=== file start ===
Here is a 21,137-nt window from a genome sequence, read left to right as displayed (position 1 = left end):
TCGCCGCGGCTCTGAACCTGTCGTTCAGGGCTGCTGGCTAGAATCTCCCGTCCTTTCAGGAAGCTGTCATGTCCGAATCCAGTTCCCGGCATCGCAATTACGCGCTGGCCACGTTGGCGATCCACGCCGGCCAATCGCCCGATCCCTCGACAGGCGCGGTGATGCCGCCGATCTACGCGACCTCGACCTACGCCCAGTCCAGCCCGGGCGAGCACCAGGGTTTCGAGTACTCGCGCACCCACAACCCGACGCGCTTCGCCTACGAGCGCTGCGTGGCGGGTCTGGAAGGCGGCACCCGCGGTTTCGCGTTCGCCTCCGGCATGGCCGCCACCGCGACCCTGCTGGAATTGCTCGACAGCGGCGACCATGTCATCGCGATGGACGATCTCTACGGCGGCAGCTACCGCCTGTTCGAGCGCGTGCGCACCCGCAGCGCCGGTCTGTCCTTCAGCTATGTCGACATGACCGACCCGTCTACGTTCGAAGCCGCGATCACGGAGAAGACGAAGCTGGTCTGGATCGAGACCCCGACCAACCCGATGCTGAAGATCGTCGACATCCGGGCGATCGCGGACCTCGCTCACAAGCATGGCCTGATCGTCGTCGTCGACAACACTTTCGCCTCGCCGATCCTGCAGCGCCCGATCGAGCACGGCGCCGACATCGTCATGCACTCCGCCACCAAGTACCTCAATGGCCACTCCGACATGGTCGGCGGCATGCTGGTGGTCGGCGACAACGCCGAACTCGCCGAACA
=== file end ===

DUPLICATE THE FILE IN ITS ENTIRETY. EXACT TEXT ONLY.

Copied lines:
Here is a 21,137-nt window from a genome sequence, read left to right as displayed (position 1 = left end):
TCGCCGCGGCTCTGAACCTGTCGTTCAGGGCTGCTGGCTAGAATCTCCCGTCCTTTCAGGAAGCTGTCATGTCCGAATCCAGTTCCCGGCATCGCAATTACGCGCTGGCCACGTTGGCGATCCACGCCGGCCAATCGCCCGATCCCTCGACAGGCGCGGTGATGCCGCCGATCTACGCGACCTCGACCTACGCCCAGTCCAGCCCGGGCGAGCACCAGGGTTTCGAGTACTCGCGCACCCACAACCCGACGCGCTTCGCCTACGAGCGCTGCGTGGCGGGTCTGGAAGGCGGCACCCGCGGTTTCGCGTTCGCCTCCGGCATGGCCGCCACCGCGACCCTGCTGGAATTGCTCGACAGCGGCGACCATGTCATCGCGATGGACGATCTCTACGGCGGCAGCTACCGCCTGTTCGAGCGCGTGCGCACCCGCAGCGCCGGTCTGTCCTTCAGCTATGTCGACATGACCGACCCGTCTACGTTCGAAGCCGCGATCACGGAGAAGACGAAGCTGGTCTGGATCGAGACCCCGACCAACCCGATGCTGAAGATCGTCGACATCCGGGCGATCGCGGACCTCGCTCACAAGCATGGCCTGATCGTCGTCGTCGACAACACTTTCGCCTCGCCGATCCTGCAGCGCCCGATCGAGCACGGCGCCGACATCGTCATGCACTCCGCCACCAAGTACCTCAATGGCCACTCCGACATGGTCGGCGGCATGCTGGTGGTCGGCGACAACGCCGAACTCGCCGAACA